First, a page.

Some Reasons Why Your Writing ‘Rebound’ Should Be New And Sexy

Alternative titles: Why You Should Write Outside Your Comfort Zone or What To Do After You Dump Your Novel 

This follows on from yesterday’s post which ended with the following sentence: ‘try not to resurrect it [the dead idea] in your next novel, in fact I’d recommend a completely new and clean document,’. Today I’d like to discuss this. 

Firstly, congratulations, you’ve done it! You’ve dumped your novel, or maybe it dumped you, I don’t know, regardless, you’re free! Did you know that? 

Now what do you do? Start on a novel that is remarkably similar to your last? Wrong. 

After deciding to set aside my last novel and work on something else, my first instinct was to work on another, similar story that, I realise now, was just as lifeless. Whilst this might not be the case for you, there are several benefits to starting completely anew, namely the freedom of using what you have learnt in new exploratory ways. 

But what does that mean and why should you care? 

Think of it this way; if you start writing a story similar to the one you just finished, perhaps set in the same universe with like-minded characters, you’re probably going to get the same result which, if we’re on the same page, is an unfinished book (and frustration). 

Why am I so sure of this? 

Because remember how you thought your last novel was a fantastic idea and you clung to that thought for all those years? Yes, well, by returning to similar ideas (or even genres) so soon, you’re dragging your dead horse around with you.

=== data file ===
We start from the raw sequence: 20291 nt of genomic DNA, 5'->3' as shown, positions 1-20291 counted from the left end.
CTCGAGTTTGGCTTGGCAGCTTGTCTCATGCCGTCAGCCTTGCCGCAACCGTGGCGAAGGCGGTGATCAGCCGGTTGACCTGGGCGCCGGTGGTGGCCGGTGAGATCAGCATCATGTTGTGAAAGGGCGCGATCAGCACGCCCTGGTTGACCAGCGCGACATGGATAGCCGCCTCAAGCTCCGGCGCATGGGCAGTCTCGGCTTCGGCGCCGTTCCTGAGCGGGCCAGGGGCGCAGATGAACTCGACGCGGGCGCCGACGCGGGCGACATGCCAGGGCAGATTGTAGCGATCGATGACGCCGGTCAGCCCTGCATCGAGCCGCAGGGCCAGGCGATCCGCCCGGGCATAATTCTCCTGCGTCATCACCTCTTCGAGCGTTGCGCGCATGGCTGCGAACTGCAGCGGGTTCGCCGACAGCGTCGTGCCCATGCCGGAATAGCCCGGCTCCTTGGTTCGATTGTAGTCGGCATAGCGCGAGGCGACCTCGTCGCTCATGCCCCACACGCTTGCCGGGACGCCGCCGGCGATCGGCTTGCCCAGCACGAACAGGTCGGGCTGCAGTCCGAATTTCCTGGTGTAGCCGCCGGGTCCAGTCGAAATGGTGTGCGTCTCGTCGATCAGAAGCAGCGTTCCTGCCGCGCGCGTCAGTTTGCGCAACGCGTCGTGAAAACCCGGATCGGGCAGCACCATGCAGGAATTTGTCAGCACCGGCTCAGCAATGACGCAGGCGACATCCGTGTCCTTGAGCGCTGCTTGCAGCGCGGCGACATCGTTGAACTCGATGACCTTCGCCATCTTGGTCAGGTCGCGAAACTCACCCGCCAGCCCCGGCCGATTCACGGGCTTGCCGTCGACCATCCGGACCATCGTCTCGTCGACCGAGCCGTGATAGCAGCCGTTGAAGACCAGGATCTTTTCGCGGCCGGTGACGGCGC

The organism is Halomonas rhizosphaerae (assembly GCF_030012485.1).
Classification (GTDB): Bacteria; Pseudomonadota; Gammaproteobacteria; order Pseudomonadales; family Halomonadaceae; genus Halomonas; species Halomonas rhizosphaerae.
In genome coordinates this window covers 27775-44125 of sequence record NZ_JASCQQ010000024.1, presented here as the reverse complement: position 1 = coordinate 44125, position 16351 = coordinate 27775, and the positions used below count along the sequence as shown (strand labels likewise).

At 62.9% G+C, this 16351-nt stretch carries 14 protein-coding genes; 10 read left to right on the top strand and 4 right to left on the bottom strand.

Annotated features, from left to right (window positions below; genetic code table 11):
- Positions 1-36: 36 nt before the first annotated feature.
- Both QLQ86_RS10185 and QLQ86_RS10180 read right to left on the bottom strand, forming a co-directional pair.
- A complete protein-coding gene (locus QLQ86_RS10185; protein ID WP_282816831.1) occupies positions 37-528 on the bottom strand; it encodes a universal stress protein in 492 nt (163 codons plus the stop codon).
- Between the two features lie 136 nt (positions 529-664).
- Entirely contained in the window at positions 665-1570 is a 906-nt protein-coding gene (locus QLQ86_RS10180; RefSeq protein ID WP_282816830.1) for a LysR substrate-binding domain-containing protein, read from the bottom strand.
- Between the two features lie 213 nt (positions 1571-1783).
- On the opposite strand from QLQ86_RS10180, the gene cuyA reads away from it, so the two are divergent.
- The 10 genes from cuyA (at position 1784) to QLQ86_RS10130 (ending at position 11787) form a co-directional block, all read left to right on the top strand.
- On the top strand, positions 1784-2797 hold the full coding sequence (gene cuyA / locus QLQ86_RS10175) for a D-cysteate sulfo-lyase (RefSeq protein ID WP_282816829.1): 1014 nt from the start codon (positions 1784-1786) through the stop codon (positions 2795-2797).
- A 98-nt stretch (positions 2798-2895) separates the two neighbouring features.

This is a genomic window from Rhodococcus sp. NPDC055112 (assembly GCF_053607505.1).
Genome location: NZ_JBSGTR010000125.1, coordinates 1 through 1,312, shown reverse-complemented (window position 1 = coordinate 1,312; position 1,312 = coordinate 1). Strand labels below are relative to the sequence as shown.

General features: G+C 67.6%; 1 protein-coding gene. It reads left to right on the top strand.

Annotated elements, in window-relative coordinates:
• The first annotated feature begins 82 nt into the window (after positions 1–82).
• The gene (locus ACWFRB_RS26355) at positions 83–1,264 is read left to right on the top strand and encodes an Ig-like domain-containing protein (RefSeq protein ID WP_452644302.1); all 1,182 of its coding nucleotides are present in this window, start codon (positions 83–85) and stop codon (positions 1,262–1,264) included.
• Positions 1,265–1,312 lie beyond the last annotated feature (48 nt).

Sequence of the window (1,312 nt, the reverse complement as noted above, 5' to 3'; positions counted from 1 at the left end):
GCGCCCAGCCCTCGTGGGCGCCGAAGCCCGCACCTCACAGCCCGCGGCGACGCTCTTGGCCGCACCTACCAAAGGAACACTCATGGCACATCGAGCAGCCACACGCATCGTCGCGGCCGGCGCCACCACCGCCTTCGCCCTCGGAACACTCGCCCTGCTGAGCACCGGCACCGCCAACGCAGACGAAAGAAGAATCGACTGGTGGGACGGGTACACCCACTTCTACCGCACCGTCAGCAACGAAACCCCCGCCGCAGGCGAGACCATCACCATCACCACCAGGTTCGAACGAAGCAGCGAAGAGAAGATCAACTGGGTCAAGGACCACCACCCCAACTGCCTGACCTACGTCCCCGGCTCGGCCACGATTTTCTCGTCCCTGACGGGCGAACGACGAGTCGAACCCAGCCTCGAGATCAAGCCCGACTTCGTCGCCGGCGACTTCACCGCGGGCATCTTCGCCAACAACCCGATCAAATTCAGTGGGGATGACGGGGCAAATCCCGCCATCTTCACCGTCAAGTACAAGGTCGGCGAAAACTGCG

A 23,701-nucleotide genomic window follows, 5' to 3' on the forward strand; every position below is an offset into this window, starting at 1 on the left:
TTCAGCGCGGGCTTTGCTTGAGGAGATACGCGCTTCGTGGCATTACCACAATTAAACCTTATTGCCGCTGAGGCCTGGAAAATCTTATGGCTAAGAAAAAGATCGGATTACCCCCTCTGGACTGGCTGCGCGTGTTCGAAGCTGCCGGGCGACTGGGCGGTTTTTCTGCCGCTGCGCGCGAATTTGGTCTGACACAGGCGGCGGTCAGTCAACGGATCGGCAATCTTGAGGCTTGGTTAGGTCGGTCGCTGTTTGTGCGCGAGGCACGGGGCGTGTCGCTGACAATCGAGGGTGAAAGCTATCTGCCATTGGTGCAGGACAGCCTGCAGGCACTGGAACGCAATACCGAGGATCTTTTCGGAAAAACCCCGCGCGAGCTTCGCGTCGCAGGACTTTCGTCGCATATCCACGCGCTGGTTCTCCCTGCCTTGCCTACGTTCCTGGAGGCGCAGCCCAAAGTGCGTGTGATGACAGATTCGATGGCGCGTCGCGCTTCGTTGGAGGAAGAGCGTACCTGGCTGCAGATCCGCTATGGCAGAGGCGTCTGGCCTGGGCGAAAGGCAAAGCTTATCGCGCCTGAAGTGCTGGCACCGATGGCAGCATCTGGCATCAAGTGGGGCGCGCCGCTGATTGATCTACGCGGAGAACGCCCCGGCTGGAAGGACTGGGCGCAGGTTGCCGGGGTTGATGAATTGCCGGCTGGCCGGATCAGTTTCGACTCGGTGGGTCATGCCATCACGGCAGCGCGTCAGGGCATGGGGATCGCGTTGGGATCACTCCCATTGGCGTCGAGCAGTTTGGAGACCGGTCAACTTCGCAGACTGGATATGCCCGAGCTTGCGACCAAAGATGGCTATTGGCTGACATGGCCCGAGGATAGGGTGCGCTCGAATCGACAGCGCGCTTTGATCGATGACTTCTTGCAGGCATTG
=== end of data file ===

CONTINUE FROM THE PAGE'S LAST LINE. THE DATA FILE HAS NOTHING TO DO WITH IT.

And it’s a completely natural thing to want to do.

What tends to happen, I’ve found, is that the moment you find something you enjoy writing it, whatever the story can be compartmentalised into, becomes ‘your thing’. Other writers (and people in general) reinforce this with questions such as ‘what do you write?’. They’re not asking you what you’re working on, they’re, more often than not, wondering what genre you write in; hint: a valid response is one worded, examples include ‘Fantasy’ or ‘Romance’, try not to overcomplicate things by saying ‘dystopian urban-Fantasy set in the middle ages’. 

These things stick. 

They can very easily morph into an identity; I used to tell people I write Fantasy and boy has it stuck! So much so, that when I told my sister yesterday that I’m working on a contemporary romance, she said the following: ‘You? Writing contemporary romance? Really?’ But you write Fantasy,’. 

It’s not all bad, of course, it’s actually an amazing tool, this way in which we identify as one kind of writer or another; it helps build amazing writing communities online and allows us to find like-minded writers with whom we can discuss our work, but that’s beside the point. 

At the end of the day progress requires change.

You have just been given the opportunity to start something completely new, use it! It doesn’t need to be anything serious, you could consider this new project a ‘rebound’, after all you have just come out of a ‘serious relationship’. 

Don’t settle for another Fantasy, Comedy, or Science Fiction, go after Romance! (Or some other genre you’ve yet to attempt)

Go and write something outrageous, funny, serious, sexy, boring, or whatever you’re into. Write for yourself. Now’s the time to flex those writing muscles and dive into a new pool! You never know, you might find something you like! And if not, you’ll approach your next ‘serious relationship’ with new experiences and ideas. 

Write the story you want to write, not the one you want to read.

Now go forth and write something completely new! 

Good luck!

Janna

And if you’re stuck and can’t think of any brand new ideas, visit this blog tomorrow and there will be a post waiting for you on creating, curating and thinking of some shiny new ideas!

The lovely image in this post is by Siyan Ren, and if you’re wondering as to the significance of it, your views, your perspective, changes by the second on a Ferris Wheel, as it should when switching between ideas.

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